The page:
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Machine Vision Lighting Expands to Meet Demand
by Winn Hardin, Contributing Editor - AIA Posted 05/10/2000
Manufacturers and emerging lighting tools hope to bridge gap between light source and application.
An old saw in the vision industry goes something along the lines of, 'if bad optics can distort features beyond usefulness, then bad lighting can make those features completely disappear.' In the last 24 months, vision integrators and -- at the suggestion of manufacturers -- even end-users are starting to listen to what experts have been saying for years. Namely, that the most sophisticated automated inspection system in the world cannot work without the proper lighting. In response, the numbers of machine-vision light sources - along with small start up companies who hope to capitalize on the market - are expanding at an unprecedented rate.
'When machine vision came out you probably had three different vision tools: edge detection, correlation and intensity. Now you have hundreds of algorithms because each is application-specific. Lighting is the same way. Once upon a time you had spot, ring and back lights. Now there's all kinds of variations on sizes, wavelengths and techniques & so people can get off-the-shelf lighting for a specific application,' explains Allen Burns at RVSI, Weare, NH.
Integrators and end-users now have a significantly greater number of lighting solutions, particularly among LED-based solutions, as a result of the growing number of machine vision applications. These lights were original developed for specific applications including BGA inspection (upper left), pharmaceutical label verification (upper right) and wafer sorting/mapping light (lower picture).
A market that started around the microscope has become machine vision specific thanks to a realization that each vision applications, and in many cases, each part requires a specific lighting solution in order to optimize system efficiency. 'Older companies are starting to diversify beyond ring lights,' Burns added. 'Customers are looking for very specific products, such as a light for looking at the bottom of cans or ball grid arrays (See figure), fiducials, or connectors. It seems to be getting very specific.'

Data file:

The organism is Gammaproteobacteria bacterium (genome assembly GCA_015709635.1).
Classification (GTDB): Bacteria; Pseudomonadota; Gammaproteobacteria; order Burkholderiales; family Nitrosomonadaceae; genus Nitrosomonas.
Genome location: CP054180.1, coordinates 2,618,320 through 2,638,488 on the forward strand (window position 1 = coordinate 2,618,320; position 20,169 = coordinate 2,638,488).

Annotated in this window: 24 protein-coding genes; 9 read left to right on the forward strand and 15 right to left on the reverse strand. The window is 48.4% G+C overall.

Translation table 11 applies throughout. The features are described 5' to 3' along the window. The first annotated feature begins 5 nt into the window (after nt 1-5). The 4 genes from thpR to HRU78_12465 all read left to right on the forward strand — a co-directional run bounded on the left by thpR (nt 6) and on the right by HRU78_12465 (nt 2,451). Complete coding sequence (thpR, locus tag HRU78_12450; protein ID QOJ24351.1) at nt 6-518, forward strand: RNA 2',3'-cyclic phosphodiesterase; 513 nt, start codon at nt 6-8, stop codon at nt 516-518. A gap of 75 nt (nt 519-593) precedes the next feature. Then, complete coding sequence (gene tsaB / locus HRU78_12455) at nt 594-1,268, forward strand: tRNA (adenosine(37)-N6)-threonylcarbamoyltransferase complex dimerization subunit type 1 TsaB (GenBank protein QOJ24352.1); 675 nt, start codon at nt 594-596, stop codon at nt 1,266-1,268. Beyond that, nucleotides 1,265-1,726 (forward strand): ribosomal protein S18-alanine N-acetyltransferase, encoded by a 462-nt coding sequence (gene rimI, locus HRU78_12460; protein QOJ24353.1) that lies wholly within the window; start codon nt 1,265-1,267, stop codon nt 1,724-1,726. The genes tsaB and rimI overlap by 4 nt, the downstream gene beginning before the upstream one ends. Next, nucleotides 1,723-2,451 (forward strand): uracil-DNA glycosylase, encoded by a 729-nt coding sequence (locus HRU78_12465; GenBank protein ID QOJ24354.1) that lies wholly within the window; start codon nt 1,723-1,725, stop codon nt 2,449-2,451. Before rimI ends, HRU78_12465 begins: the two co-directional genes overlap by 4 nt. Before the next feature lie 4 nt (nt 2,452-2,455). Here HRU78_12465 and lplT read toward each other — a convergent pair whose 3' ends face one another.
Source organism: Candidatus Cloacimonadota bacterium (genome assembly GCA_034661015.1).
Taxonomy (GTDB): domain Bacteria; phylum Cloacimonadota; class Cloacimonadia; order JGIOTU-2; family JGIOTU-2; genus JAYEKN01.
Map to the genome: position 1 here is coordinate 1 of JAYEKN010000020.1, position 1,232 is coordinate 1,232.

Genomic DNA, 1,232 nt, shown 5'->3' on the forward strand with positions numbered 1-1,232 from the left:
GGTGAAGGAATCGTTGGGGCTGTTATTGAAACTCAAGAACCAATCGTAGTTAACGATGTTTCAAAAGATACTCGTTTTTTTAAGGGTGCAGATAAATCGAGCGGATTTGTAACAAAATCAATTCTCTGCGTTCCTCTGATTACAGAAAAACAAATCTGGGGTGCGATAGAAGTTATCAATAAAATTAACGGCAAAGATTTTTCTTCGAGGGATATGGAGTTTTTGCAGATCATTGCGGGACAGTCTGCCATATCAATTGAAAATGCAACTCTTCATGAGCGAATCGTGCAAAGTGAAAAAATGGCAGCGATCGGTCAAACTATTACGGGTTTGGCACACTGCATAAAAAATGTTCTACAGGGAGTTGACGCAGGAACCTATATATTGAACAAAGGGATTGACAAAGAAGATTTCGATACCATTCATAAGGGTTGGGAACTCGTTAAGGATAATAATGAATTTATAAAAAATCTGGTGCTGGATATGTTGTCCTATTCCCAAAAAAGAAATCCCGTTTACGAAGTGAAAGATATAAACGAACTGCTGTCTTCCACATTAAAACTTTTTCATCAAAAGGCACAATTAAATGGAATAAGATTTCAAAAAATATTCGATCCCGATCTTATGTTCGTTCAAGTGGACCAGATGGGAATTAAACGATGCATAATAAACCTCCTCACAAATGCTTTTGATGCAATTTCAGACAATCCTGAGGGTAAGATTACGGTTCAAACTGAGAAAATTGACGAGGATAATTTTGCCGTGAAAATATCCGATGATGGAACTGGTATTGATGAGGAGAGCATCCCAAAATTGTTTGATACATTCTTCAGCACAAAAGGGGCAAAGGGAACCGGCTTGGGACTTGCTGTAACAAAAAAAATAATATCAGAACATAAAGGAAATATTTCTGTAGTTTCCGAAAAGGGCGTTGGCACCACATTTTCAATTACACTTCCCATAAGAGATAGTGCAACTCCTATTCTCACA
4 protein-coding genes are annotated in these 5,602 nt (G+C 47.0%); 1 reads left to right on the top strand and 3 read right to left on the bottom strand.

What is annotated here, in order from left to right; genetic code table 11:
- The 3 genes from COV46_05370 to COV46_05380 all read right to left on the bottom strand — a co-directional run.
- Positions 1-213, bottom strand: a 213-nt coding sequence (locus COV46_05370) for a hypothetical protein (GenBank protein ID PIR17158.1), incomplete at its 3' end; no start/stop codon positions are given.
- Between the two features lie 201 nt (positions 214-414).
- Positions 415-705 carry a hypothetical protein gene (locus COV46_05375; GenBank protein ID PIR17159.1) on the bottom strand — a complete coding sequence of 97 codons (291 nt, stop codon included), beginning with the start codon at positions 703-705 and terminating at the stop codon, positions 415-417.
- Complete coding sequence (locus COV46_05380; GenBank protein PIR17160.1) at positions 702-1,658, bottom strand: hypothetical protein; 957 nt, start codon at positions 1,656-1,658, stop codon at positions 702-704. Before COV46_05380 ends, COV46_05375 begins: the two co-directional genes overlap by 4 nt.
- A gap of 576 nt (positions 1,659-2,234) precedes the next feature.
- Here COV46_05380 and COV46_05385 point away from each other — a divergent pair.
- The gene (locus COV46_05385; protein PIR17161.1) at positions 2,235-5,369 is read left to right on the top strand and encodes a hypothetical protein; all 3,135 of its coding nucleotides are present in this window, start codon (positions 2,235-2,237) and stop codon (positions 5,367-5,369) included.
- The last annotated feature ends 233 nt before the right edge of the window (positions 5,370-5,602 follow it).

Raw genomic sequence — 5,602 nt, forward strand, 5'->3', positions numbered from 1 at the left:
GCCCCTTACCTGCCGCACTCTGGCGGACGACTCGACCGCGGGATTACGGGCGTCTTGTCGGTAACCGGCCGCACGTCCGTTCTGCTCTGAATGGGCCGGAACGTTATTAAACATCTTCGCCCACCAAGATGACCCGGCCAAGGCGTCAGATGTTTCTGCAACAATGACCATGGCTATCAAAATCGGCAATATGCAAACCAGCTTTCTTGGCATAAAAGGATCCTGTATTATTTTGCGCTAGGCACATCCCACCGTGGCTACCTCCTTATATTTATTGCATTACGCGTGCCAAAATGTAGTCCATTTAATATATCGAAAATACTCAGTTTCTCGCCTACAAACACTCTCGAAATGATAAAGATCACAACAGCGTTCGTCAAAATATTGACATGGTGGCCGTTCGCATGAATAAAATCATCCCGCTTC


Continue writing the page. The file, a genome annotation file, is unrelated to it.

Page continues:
LEDs gain ground
Vision consultant Perry West at Automated Vision Systems Inc. (Campbell, CA) agrees that the vision industry is seeing an explosion of new lighting products, but qualifies his experience in a serious enhancement of LED sources and the specific applications that these devices tend to target.
'We're certainly seeing a broader range of offerings,' West said. 'We're seeing the most entries in LED lighting, while the competing technology of fiber optic lighting remains fairly static in terms of the players. New comers are going into LED lighting as we saw at the Vision Show, but I don't think there's enough applications to support all these companies. I'd look for some shake outs of the players in this area.'
According to West, most of the application-specific lights are of the LED genre: monochromatic, long-life systems for semiconductor inspection. 'The main driving factors for LEDs are the flexibility of their configuration, low [cost] barriers to entry and long life times. When you can build the array [of LEDs] into any shape or size you want, you can direct the light very easily& These systems are making significant inroads against fiber optics, primarily in electronics and semiconductors where monochromatic light is perfectly satisfactory and long life times are desirable,' he said. 'Fiber is still good when you want a broad band light source.'